The avalanche-mode superjunction light-emitting diode

When a sufficiently high reverse bias is applied to a silicon (Si) pn-junction diode it emits light within a wide spectrum which peaks in the visible range (400<λ<900nm). This basically means that we can observe the light with the naked eye under dark enough ambient, since the relative intensities are quite low. This unique feature of Si is attributed to some high energy electrons (which are accelerated by a high electric field) that recombine with holes after being generated by impact ionization and avalanche. This diode, also called the avalanche-mode light-emitting diode (LED), is a potential light source to enable on-chip optical data-communication in standard CMOS technology. The reason for this is that (1) the light can be detected by a standard Si photodetector in its close vicinity and (2) avalanche is a relatively fast process, which is beneficial for high-speed (~GHz) modulation.

In collaboration with NXP Semiconductors and the integrated circuit design (ICD) group, one of our group members Satadal Dutta has developed a new type of LED called the superjunction LED or in short the SJ-LED (see Fig. 1). This LED comprises a specially designed stack of pn-junctions which are fully depleted prior to avalanche-mode light emission. This full-depletion increases the uniformity of the electric field profile in its active (light emitting) region. Consequently, the area of the light-emitting region is enhanced. Fig. 2 shows some micrographs showing more uniform light emission for the optimized SJ-LED and more localized light spots for a less amount of junctions, within the same device area. The new optimized device showed a ~3 times increased light emission and a 2-fold higher internal quantum efficiency as compared to conventional avalanche-mode LEDs.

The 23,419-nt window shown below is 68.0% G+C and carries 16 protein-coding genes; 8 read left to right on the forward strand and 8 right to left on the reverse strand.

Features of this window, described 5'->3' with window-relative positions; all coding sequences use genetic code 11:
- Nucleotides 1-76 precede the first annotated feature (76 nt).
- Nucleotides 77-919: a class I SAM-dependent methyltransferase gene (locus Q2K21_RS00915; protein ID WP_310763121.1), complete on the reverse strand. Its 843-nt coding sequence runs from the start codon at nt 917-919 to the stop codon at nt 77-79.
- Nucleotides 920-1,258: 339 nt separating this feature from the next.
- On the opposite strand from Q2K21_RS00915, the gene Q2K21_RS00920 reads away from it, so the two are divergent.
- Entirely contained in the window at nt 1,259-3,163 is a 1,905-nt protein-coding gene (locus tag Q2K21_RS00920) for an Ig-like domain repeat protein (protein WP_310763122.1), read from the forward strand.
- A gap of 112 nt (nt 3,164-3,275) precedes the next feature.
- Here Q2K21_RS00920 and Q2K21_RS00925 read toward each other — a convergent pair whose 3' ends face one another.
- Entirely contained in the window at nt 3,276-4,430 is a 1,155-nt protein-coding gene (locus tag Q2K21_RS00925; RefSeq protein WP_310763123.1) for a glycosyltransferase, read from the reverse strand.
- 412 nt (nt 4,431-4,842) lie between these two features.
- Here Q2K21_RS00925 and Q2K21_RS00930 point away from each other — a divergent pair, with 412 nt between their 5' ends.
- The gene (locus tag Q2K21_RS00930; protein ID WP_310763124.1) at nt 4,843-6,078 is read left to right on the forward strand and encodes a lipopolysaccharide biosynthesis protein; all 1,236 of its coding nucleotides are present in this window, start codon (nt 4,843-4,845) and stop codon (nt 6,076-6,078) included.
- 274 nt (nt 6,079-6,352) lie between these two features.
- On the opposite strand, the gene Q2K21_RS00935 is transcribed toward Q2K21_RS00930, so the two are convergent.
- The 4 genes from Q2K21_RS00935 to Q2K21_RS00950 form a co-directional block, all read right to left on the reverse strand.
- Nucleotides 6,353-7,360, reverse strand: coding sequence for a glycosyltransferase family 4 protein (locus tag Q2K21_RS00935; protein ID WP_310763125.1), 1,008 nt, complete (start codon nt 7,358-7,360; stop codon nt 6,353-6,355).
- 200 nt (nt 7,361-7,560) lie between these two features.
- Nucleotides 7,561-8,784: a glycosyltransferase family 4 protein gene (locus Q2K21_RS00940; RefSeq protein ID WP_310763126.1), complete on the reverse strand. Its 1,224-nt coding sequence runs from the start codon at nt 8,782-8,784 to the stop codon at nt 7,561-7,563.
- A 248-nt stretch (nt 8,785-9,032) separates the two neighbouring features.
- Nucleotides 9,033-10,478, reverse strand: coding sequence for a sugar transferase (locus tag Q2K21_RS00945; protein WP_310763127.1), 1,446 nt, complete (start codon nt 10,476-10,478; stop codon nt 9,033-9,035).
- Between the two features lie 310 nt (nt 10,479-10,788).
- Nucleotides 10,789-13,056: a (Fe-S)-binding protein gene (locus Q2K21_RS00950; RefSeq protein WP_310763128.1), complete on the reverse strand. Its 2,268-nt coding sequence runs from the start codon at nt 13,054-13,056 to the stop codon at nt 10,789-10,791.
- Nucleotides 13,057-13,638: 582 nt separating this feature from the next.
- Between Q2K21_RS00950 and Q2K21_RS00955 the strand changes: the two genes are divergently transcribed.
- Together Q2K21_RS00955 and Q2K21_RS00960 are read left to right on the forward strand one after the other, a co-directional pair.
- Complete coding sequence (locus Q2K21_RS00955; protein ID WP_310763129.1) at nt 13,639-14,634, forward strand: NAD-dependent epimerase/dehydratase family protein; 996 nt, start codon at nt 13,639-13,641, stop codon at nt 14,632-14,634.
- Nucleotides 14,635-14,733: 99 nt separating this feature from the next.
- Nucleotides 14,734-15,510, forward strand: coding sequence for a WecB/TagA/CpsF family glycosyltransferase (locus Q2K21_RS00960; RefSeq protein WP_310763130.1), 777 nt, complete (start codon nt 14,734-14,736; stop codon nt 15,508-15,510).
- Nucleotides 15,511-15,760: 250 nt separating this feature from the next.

The results have been published in the upcoming April 2017 issue (Volume 64, no. 4) of the highly ranked scientific journal IEEE Transactions on Electron Devices.

Figure 1 (a) Die micrograph of the SJ-LED realized in NXP’s advanced CMOS technology. The light is emitted vertically (z-axis), (b) Schematic layout of the diode (top view) comprising a multiple amount of parallel pn-junctions (“superjunction”), (c) Schematic cross-section of the diode.

Figure 2 (a) Zoomed-in die micrograph of the SJ-LED. Light emission micrographs (to the same scale) at a fixed current level and integration time with a visible-range camera are shown for (b) an optimized SJ-LED (~40 parallel pn-junctions in a row), (c) an SJ-LED with ~40 parallel pn-junctions in a row, and (d) an SJ-LED with ~20 parallel pn-junctions in a row. Light is emitted vertically (out of plane). Note that the metal lines on the electrodes screen the light.